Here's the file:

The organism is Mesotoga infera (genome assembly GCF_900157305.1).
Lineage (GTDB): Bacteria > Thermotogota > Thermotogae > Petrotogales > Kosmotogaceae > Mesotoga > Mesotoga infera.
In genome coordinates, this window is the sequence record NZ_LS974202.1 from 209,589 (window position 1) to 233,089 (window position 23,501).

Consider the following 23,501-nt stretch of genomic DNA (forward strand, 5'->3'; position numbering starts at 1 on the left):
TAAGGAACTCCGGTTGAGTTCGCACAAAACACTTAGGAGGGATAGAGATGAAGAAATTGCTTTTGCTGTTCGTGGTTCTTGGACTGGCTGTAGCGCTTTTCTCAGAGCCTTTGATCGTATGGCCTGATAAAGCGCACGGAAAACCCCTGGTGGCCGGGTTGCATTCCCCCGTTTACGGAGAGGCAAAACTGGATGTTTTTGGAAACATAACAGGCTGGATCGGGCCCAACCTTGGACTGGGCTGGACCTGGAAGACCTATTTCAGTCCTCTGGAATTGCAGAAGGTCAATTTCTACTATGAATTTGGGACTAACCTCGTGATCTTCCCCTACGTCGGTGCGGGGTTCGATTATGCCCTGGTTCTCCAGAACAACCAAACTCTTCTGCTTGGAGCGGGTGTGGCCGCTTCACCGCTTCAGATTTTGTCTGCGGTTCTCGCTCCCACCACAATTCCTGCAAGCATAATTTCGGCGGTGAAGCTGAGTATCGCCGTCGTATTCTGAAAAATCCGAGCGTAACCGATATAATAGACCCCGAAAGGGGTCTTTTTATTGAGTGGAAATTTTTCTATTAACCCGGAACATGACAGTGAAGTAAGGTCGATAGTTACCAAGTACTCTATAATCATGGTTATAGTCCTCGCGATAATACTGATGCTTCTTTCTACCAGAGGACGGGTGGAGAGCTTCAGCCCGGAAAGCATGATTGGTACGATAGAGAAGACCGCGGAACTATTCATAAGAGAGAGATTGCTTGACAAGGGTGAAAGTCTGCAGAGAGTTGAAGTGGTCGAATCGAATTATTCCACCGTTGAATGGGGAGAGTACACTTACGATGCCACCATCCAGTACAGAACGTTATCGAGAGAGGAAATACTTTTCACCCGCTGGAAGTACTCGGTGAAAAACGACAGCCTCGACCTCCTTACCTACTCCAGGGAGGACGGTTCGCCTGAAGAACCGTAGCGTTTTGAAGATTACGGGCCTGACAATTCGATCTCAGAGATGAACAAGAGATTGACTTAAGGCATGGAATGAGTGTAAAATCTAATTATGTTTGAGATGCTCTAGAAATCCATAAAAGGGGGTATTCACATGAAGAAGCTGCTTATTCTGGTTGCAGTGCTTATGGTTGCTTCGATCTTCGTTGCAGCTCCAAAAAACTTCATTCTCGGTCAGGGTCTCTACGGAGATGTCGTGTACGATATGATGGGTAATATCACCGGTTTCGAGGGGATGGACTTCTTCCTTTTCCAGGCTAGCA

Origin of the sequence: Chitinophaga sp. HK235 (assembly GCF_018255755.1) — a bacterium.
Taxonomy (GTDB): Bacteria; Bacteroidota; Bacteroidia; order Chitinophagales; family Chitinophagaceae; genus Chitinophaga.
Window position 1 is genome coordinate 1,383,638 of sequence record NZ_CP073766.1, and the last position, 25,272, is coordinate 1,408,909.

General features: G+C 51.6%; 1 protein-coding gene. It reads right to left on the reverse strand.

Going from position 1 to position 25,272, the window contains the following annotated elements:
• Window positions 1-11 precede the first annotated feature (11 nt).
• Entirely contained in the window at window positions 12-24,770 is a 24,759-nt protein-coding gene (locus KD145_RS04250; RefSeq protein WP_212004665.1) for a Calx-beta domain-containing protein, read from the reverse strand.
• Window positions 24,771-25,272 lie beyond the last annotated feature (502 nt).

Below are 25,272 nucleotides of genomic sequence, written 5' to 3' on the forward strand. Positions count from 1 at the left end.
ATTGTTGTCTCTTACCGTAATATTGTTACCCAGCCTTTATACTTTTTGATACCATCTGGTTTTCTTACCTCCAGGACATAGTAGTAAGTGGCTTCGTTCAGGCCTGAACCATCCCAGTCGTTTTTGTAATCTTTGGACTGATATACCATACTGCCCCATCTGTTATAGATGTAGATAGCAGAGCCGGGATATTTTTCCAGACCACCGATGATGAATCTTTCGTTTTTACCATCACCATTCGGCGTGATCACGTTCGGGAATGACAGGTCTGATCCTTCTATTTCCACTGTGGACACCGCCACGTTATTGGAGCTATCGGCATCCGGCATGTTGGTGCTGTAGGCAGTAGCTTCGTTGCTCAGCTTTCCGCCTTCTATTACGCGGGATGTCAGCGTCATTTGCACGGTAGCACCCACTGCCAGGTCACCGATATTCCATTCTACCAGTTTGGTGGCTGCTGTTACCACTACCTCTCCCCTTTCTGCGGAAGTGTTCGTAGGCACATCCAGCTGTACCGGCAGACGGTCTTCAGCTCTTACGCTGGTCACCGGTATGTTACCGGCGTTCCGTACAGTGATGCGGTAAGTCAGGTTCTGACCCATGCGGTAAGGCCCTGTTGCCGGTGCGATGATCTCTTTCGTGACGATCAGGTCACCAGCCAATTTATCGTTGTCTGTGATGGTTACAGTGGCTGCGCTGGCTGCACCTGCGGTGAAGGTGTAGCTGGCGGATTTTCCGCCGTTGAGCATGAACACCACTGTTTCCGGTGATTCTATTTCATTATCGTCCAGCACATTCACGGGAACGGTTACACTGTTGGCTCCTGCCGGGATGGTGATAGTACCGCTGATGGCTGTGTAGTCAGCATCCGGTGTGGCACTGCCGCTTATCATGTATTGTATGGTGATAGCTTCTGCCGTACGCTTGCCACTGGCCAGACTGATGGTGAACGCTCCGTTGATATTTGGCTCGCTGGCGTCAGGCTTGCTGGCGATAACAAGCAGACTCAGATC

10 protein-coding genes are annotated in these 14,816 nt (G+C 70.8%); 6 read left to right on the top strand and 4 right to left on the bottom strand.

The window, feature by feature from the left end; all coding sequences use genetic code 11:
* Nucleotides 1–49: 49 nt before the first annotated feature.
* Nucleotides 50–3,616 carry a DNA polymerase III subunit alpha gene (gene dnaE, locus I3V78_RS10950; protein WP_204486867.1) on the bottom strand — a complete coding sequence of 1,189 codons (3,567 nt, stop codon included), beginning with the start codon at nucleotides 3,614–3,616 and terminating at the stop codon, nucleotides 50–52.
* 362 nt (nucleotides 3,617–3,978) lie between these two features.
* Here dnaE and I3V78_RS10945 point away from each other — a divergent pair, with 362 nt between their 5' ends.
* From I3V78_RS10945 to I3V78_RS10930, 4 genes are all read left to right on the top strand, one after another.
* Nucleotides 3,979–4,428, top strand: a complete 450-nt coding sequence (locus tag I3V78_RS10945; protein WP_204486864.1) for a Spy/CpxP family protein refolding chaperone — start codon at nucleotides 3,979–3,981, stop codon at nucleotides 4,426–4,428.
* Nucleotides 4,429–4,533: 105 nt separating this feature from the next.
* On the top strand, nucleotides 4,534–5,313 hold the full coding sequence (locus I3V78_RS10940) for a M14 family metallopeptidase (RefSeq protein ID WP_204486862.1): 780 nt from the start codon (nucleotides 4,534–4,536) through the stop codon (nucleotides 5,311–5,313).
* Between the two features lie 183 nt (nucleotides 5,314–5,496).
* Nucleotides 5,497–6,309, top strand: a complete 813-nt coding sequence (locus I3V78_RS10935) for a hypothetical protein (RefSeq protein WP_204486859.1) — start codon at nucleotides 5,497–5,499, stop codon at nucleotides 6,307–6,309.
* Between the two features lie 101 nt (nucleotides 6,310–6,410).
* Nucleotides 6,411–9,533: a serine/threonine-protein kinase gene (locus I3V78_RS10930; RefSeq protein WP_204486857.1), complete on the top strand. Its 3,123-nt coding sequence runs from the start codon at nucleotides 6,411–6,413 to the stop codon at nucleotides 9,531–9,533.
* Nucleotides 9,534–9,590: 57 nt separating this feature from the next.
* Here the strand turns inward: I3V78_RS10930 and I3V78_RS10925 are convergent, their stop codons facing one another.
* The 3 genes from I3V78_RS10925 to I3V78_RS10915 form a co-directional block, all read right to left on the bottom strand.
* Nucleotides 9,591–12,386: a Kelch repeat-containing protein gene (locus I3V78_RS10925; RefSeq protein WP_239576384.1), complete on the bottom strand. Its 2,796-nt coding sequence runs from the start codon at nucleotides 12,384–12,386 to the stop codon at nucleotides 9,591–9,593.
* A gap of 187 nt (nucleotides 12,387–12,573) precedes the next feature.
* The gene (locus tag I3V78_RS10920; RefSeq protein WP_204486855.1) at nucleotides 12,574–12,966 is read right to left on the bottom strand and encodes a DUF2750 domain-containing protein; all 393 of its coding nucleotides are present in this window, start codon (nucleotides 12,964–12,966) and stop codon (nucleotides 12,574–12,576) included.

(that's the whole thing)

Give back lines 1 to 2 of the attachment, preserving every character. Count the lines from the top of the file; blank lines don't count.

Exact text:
The organism is Mesotoga infera (genome assembly GCF_900157305.1).
Lineage (GTDB): Bacteria > Thermotogota > Thermotogae > Petrotogales > Kosmotogaceae > Mesotoga > Mesotoga infera.